What would you like to drink?

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This question is a lot trickier health wise than you think. There has been new research on a variety of beverages that show various harms and benefits.


A study from Cambridge suggests that coffee in itself is not a dangerous drink but that thermal damage to the oesophagus is the problem that can result in a higher risk of oesophageal cancer.

In the UK we drink 98 million cups of coffee each day. There are 67 million adults and children in the UK at present to put this into context.


Green tea is known to confer some health benefits and a recent prospective study has shown benefit for black tea drinkers too. Half a million UK participants in the Biobank cohort were assessed. There is a moderately reduced all-cause mortality reduction in those who have two or more black teas a day. There also was a reduction in mortality from cardiovascular disease, ischaemic heart disease and stroke. There was no effect on cancer mortality or respiratory disease. Surprisingly given the coffee study, there seemed to be no effect from the temperature of the drink or the addition of milk or sugar.

It is thought that substances in the tea improve endothelial function and this is the cause of the effect.

Pre-meal whey protein drink

A small whey protein pre-meal drink taken 10 minutes before meals, significantly reduces mean blood glucose concentration and for diabetic subjects, the amount of time they spend in normal blood sugar ranges.

A placebo RCT was done on 18 people who had type two diabetes who had never been treated with insulin. They were given a 100ml drink containing 15.8g of protein to be taken ten minutes before breakfast, lunch and dinner.

The protein drinkers significantly reduced the prevalence of hyperglycaemia over the day, increased the amount of time in the normal blood sugar range by around 2 hours extra a day, and reduced the 24 hour glucose concentrations. There was no effect on night time blood sugar levels. The acceptability levels of this were high at 98%.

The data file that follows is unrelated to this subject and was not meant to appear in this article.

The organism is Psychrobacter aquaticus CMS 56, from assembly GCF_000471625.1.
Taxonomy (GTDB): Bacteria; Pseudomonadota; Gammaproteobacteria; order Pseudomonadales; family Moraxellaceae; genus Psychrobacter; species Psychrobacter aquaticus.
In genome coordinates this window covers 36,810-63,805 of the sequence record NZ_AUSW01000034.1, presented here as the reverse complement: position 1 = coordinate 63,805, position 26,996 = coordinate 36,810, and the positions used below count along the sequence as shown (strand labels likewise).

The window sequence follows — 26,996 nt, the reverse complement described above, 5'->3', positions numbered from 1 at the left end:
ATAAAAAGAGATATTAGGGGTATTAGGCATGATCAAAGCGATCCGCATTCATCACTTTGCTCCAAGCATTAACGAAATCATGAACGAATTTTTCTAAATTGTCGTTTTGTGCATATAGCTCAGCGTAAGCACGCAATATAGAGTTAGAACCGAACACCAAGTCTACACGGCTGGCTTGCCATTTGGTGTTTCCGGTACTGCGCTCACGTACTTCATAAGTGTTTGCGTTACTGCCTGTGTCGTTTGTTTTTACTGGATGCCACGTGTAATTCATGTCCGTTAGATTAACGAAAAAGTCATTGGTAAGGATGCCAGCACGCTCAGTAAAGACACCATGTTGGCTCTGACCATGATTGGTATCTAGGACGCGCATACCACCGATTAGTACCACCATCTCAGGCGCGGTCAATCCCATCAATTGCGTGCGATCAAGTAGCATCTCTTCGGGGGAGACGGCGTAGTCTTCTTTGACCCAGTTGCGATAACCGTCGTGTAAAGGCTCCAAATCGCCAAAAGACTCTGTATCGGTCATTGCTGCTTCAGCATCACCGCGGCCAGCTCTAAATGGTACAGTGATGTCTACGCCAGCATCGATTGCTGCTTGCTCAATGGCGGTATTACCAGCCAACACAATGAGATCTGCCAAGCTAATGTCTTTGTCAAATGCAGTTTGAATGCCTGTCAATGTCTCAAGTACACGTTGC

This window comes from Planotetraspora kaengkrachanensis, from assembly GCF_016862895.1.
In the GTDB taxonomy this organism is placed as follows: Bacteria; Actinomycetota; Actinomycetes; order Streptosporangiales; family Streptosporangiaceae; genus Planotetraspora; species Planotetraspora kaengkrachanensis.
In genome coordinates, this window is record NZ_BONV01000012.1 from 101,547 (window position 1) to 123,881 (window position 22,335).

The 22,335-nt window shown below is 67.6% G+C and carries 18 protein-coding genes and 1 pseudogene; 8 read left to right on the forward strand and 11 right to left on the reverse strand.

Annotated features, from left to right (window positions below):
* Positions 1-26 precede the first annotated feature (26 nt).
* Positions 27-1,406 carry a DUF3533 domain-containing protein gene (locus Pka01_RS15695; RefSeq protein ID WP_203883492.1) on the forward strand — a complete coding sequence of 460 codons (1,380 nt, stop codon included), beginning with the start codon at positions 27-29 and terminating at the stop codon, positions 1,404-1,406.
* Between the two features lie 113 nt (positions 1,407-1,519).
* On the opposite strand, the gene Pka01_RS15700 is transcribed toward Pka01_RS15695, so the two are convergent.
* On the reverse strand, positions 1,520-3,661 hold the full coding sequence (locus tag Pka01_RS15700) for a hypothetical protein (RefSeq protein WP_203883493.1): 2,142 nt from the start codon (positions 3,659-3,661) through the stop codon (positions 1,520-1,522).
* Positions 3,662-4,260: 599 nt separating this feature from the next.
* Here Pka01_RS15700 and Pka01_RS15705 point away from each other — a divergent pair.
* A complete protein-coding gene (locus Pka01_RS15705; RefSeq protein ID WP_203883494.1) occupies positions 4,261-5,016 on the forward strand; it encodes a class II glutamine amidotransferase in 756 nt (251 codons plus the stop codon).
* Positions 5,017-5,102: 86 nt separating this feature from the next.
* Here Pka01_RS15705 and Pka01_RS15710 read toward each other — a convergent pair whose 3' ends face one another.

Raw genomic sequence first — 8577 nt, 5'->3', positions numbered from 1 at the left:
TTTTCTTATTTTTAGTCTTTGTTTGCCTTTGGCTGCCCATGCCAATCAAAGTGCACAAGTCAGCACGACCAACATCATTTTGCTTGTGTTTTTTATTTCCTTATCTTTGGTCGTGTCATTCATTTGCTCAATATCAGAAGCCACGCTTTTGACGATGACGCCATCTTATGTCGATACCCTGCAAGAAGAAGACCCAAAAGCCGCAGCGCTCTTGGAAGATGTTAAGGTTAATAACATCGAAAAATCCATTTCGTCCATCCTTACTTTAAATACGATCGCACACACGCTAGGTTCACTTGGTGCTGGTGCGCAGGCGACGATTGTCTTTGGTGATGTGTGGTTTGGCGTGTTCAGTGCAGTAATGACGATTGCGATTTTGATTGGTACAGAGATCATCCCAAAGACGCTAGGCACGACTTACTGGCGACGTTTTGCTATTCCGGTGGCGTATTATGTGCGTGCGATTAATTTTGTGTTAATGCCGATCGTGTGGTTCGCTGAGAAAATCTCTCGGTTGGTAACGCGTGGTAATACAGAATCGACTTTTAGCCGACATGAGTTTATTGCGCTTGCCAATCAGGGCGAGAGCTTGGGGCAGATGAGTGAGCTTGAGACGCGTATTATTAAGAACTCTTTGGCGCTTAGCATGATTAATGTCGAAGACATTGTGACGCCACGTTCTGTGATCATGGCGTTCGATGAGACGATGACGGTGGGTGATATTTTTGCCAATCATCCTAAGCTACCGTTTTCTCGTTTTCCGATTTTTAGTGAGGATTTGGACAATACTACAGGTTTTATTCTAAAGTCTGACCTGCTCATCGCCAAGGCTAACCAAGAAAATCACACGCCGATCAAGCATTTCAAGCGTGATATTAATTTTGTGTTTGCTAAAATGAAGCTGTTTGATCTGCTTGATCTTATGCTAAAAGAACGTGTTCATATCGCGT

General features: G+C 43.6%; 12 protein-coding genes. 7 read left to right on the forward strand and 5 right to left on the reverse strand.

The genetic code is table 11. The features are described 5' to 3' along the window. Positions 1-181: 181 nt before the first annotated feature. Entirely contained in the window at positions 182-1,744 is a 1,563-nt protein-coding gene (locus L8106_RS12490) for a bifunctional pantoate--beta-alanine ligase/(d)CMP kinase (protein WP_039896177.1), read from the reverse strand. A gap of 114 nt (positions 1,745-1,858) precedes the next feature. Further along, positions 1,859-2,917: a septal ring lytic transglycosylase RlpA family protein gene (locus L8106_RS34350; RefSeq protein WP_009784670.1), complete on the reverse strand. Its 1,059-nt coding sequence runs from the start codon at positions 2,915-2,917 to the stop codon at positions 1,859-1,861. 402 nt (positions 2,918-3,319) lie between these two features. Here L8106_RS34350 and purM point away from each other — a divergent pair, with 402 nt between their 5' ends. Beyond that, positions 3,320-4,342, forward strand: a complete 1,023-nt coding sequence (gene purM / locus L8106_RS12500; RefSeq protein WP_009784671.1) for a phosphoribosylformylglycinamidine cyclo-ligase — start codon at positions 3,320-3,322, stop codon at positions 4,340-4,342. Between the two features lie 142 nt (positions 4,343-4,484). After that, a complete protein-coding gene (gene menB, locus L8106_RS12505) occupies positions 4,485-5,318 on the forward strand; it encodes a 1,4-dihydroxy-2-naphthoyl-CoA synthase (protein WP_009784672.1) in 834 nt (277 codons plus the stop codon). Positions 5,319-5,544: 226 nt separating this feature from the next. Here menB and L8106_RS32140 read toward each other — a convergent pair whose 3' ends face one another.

The researchers at Newcastle University say that the protein seems to slow down the speed of gastric emptying and stimulating hormones that reduce the spike in blood sugars.

Alcohol containing drinks

Alcohol is a major preventable risk factor for cancer. About 4-5% of cancers are alcohol related. A new study suggests that reducing alcohol intake reduces the risk of getting an alcohol related cancer in a Korean study.

Those who drink three or more alcohol containing drinks a day are at particular risk of cancer. The heavier drinkers at the outset have the most to gain by cutting down. Some cancers are much more likely from alcohol than others. More than 45 % of mouth and throat cancers are drink related, 25% of laryngeal cancers, 12% of female breast cancers, 11% of colorectal cancers, 10.5% of liver cancers and 7.7% of oesophageal cancers.

Health screenings in Korea were done in 2009 and 2011. The average age was 53 years and they were followed up for just over six years. Over that time, new cancers were seen in 7.7 per thousand of the 4.5 million people screened.

Those who increased their alcohol consumption had a higher increase in cancers. Those who lowered their alcohol intake lowered their risk. The risks were dose related.